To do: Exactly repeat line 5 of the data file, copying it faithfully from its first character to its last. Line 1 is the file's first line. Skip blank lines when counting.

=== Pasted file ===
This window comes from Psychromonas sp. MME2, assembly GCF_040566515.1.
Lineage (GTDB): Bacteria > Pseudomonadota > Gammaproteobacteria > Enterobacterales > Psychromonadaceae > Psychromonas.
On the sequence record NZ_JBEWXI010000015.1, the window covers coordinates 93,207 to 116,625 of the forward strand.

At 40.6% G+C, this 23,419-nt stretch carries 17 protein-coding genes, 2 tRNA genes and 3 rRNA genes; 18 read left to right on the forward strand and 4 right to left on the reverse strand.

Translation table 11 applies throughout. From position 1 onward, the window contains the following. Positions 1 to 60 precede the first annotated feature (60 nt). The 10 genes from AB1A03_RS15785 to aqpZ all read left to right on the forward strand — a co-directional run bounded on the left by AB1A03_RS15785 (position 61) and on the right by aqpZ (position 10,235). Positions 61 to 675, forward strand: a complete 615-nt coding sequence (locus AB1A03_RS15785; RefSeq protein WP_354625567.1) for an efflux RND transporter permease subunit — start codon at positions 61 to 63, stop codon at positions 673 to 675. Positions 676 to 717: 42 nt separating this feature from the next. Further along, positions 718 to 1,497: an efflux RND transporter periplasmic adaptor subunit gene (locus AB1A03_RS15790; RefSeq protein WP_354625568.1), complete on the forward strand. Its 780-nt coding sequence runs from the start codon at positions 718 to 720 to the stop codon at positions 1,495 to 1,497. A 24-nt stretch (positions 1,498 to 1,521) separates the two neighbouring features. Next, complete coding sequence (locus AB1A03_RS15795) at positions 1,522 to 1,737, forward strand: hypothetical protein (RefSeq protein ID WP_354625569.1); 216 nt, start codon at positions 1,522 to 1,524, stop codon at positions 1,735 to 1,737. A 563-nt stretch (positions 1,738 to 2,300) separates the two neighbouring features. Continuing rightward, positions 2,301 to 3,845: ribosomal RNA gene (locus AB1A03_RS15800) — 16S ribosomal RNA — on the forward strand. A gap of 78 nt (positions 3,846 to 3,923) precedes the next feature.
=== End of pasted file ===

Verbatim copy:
Translation table 11 applies throughout. From position 1 onward, the window contains the following. Positions 1 to 60 precede the first annotated feature (60 nt). The 10 genes from AB1A03_RS15785 to aqpZ all read left to right on the forward strand — a co-directional run bounded on the left by AB1A03_RS15785 (position 61) and on the right by aqpZ (position 10,235). Positions 61 to 675, forward strand: a complete 615-nt coding sequence (locus AB1A03_RS15785; RefSeq protein WP_354625567.1) for an efflux RND transporter permease subunit — start codon at positions 61 to 63, stop codon at positions 673 to 675. Positions 676 to 717: 42 nt separating this feature from the next. Further along, positions 718 to 1,497: an efflux RND transporter periplasmic adaptor subunit gene (locus AB1A03_RS15790; RefSeq protein WP_354625568.1), complete on the forward strand. Its 780-nt coding sequence runs from the start codon at positions 718 to 720 to the stop codon at positions 1,495 to 1,497. A 24-nt stretch (positions 1,498 to 1,521) separates the two neighbouring features. Next, complete coding sequence (locus AB1A03_RS15795) at positions 1,522 to 1,737, forward strand: hypothetical protein (RefSeq protein ID WP_354625569.1); 216 nt, start codon at positions 1,522 to 1,524, stop codon at positions 1,735 to 1,737. A 563-nt stretch (positions 1,738 to 2,300) separates the two neighbouring features. Continuing rightward, positions 2,301 to 3,845: ribosomal RNA gene (locus AB1A03_RS15800) — 16S ribosomal RNA — on the forward strand. A gap of 78 nt (positions 3,846 to 3,923) precedes the next feature.